— The Betrothed • Sir Walter Scott

... was convenient to have some one to paddle while he fished or read or dreamed. She rowed him swiftly up the lake for several miles, then, fastening the canoe, led the way through a trail in the forest. The sun was setting, and "the whispering pines and the hemlocks" of the forest primeval formed a tapestry of gloom around the paternal wigwam as they reached it. Black Beaver, her father, reclined lazily in the door, watching the coals of the little fire in front of his tent. He was always lazy. It was difficult to believe ...
— The Galaxy - Vol. 23, No. 1 • Various

... only anticipated by a few years their celestial and eternal union. The marriage was solemnized with much pomp, and a few days after there was a feast in that very wainscoted chamber which you paused to remark was so gloomy. It was that night hung with rich tapestry, representing the exploits of the Cid, particularly that of his burning a few Moors who refused to renounce their accursed religion. They were represented beautifully tortured, writhing and howling, and "Mahomet! Mahomet!" issuing out of their ...
— The Lock and Key Library • Julian Hawthorne, Ed.

... butler conducted me consisted of a sitting-room with an adjoining bedroom, both of them fitted with antique wainscoting against which a faded tapestry fluttered. There was a candle burning on the table in the sitting-room, but its insufficient light only rendered the surroundings the more dismal. Horrod bent down in front of the fireplace and endeavoured to light a fire there. But the ...
— Winsome Winnie and other New Nonsense Novels • Stephen Leacock

... for Miss Kronborg. The porter looked at him suspiciously and asked whether he had an appointment. He answered brazenly that he had. He was not used to being questioned by hall boys. Archie sat first in one tapestry chair and then in another, keeping a sharp eye on the people who came in and went up in the elevators. He walked about and looked at his watch. An hour dragged by. No one had come in from the street now for about twenty minutes, ...
— Song of the Lark • Willa Cather

... coronation robes holding the orb and sceptre, and seated in St. Edward's chair upon the ancient stone of Scone, which his ancestor, Edward I., wrested from the Scots. Behind the portrait a piece of tapestry, which used to be in the great schoolroom, recalls the fact that the whole sanctuary was hung with arras and also wainscoted in Queen Anne's time. The remains of the sedilia south of the altar date from Edward the First's time, ...
— Westminster Abbey • Mrs. A. Murray Smith

... a foreign gentleman. 60 Even from this morning I have lost my way In this wild place; and my poor horse at last, Quite overcome, has stretched himself upon The enamelled tapestry of this mossy mountain, And feeds and rests at the same time. I was 65 Upon my way to Antioch upon business Of some importance, but wrapped up in cares (Who is exempt from this inheritance?) I parted from my company, and lost My way, and lost my servants ...
— The Complete Poetical Works of Percy Bysshe Shelley Volume I • Percy Bysshe Shelley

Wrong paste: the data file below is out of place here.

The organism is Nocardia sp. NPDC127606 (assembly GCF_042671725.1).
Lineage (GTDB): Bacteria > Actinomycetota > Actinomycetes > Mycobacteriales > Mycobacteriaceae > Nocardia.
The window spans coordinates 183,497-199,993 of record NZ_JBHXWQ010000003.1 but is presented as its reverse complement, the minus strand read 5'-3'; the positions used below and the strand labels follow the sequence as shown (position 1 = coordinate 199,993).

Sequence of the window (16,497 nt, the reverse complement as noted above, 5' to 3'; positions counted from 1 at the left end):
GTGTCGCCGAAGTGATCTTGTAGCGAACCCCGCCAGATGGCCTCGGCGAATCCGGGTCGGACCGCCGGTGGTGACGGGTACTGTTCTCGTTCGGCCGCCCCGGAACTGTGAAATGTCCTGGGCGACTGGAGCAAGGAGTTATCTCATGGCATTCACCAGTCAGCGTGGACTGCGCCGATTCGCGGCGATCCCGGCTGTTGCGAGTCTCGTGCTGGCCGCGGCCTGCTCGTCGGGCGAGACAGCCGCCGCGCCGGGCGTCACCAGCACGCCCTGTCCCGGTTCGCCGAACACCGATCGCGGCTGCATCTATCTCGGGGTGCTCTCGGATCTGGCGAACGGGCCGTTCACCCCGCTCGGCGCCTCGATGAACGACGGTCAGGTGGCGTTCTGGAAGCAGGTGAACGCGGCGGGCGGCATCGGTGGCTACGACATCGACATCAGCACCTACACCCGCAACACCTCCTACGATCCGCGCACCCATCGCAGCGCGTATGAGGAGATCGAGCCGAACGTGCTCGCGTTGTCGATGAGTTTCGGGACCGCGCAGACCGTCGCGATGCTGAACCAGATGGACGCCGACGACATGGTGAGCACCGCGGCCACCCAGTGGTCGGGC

... Princesse Dauphine d'Auvergne, Duchesse de Montpensier, is forgotten, or rather was never remembered; but the great name of MADEMOISELLE, La Grande Mademoiselle, gleams like a golden thread shot through and through that gorgeous tapestry of crimson and purple which records for us ...
— The Atlantic Monthly, Volume 2, Number 9, July, 1858 • Various

... cloth one. Then to church, and so home to dinner, my wife and I alone to a good dinner. All the afternoon talking in my chamber with my wife, about my keeping a coach the next year, and doing some things to my house, which will cost money—that is, furnish our best chamber with tapestry, and other rooms with pictures. In the evening read good books—my wife to me; and I did even my kitchen accounts. Then to ...
— Diary of Samuel Pepys, Complete • Samuel Pepys

... general the representatives of the old era succeeded in supplanting those of the new era in offices and pensions as well as in court honors. All the high positions in the army were filled by the marquises, dukes, and counts, of the old era, who had sewed tapestry and picked silk in Coblentz, while the France of the new era was fighting on the battle-field, and they now began to teach the soldiers of the empire ...
— Queen Hortense - A Life Picture of the Napoleonic Era • L. Muhlbach

... neighbour for a load of young oak which had been more than a year in drying, he soon had the fire blazing again and the metal melting and glittering. The wind was, however, still blowing with fury, and the rain falling heavily; so, to protect himself, Cellini had some tables with pieces of tapestry and old clothes brought to him, behind which he went on hurling the wood into the furnace. A mass of pewter was thrown in upon the other metal, and by stirring, sometimes with iron and sometimes with long poles, the whole soon became completely melted. At this juncture, ...
— Self Help • Samuel Smiles

... the fire. Then she drew up to it one of the deep stuffed chairs and a lighter one of mahogany, which matched the low tea-table which was at the left of the fireplace. She set a tapestry screen so that it cut off this corner from the rest of the ...
— Contrary Mary • Temple Bailey



Words linked to "Tapestry" :   tapis, fabric, material, cloth, tapestry moth, textile, complexness, complexity, hanging